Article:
In the beginning, the editorial work proceeded with remarkable speed, despite the fact that with the exception of the Nash Papyrus, discovered in Egypt and containing the Ten Commandments, no Hebrew manuscripts predating the early Middle Ages were available for comparison. In 1955, Edmund Wilson’s The Scrolls from the Dead Sea introduced the subject to a wider public. By 1956, the seven original scrolls and fragments from Cave 1 had been published. The results of the archeological excavations at Qumran and several important fragments from Cave 4 were also made available to scholars without delay.
Yet in spite of the rapid progress made at first in publishing photographs and transcriptions of the manuscripts, the sudden accumulation of thousands of fragmentary texts led to disaster. The contents of the ten caves discovered after the partition of Palestine fell under the authority of the Jordanian government, and in 1952 Harding asked de Vaux to take charge of editing and publishing the rapidly accumulating manuscripts. De Vaux, awed by the enormous number of fragments retrieved from Cave 4, recruited an international, interdenominational team of seven Hebrew and Aramaic experts. They were to work under him on the preparation of a multivolume series, Discoveries in the Judaean Desert, to be published by arrangement with Oxford University Press.
In fairness, I should stress that the industry of the group during its first decade could not be faulted. Judging from a primitive concordance made by de Vaux’s team of all the words found in the fragments from Caves 2-10, we can see that most of the material was deciphered and identified by 1960. The scholars’ refusal to put their findings into the public domain, a decision for which they were rightly criticized, should not obscure this achievement. Working mainly in Jerusalem, the team continued to make progress in the early 1960s. The fragments from the eight minor caves (2-3 and 5-10) filled a single volume in 1963, and in 1968 the first volume of Cave 4 fragments appeared, although it was poorly edited and full of inaccuracies. The contents of Cave 11 were published separately by American and Dutch scholars.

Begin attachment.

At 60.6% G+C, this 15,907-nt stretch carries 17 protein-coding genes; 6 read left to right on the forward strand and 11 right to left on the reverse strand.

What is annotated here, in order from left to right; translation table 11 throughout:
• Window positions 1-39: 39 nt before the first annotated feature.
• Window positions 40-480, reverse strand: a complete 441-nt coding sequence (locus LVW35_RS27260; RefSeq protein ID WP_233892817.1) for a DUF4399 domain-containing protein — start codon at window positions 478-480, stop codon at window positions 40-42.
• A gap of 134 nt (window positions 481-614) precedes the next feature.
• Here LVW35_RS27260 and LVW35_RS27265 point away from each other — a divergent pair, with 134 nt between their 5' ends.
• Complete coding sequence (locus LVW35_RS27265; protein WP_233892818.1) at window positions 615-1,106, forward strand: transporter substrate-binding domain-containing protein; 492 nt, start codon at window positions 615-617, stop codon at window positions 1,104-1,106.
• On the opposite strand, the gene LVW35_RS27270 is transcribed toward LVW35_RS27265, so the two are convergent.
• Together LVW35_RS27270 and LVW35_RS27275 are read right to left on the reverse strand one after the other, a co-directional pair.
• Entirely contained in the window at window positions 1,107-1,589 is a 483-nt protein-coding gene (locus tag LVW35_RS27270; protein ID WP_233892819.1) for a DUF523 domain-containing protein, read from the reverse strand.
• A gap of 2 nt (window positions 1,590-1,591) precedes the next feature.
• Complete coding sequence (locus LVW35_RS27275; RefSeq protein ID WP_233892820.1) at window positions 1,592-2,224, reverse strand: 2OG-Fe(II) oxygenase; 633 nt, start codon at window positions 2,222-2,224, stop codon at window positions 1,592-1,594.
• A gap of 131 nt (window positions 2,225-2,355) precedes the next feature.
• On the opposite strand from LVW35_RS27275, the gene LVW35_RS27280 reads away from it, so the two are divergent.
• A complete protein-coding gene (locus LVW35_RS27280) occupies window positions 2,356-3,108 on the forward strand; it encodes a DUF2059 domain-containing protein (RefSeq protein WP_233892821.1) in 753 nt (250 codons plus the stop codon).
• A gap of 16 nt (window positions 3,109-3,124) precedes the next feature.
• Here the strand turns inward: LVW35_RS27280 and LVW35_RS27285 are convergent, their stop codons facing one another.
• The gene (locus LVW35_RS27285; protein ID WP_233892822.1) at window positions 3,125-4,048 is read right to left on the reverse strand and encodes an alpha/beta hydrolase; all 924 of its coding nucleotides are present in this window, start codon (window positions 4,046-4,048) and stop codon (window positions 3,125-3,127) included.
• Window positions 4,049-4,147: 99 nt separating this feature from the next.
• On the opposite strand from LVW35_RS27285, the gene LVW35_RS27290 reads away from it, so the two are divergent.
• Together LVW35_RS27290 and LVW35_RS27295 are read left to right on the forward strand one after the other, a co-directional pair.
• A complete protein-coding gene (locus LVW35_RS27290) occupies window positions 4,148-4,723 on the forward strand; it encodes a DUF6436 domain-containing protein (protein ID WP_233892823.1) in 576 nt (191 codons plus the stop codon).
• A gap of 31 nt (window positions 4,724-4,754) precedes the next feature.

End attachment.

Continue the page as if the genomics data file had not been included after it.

At the start the quality and importance and sheer numbers of the fragments should have made it clear that a group of seven editors was too small to deal with them, let alone produce the kind of “definitive” edition de Vaux appears to have had in mind. He was also at fault in relying on his own personal, quasi-patriarchal authority instead of setting up an independent supervisory board with the power to replace members of the team who failed to fulfill their obligations satisfactorily. Worst of all he imposed rules of secrecy on the project that limited access to the manuscripts to the members of the international team, and prevented other scholars from working on them.
When the Israelis occupied East Jerusalem in 1967, all the scroll materials housed in the Palestine Archaeological Museum came under the control of the Israeli Antiquities Authority. Only the Copper Scroll (found in Cave 3, and thought to be a list of hiding places of Temple treasure) and a few other fragments exhibited in Amman remained in Jordanian hands. Yigael Yadin, deputy prime minister of Israel during the 1970s and an archeologist, acquired the Temple Scroll, the longest of all the Qumran manuscripts, from a dealer in Bethlehem and managed to complete a three-volume edition of the text by 1977. The Israelis decided not to interfere with de Vaux’s team, but de Vaux’s anti-Israeli sentiments were no secret; he apparently did not want to continue work on the documents as long as they were under Israeli control, and he remained inactive until his death in 1971. His successor, Pierre Benoit, lacked de Vaux’s energy and influence, and work on Discoveries in the Judaean Desert slowed to a lethargic pace. During the fifteen years of Benoit’s stewardship, only two volumes appeared.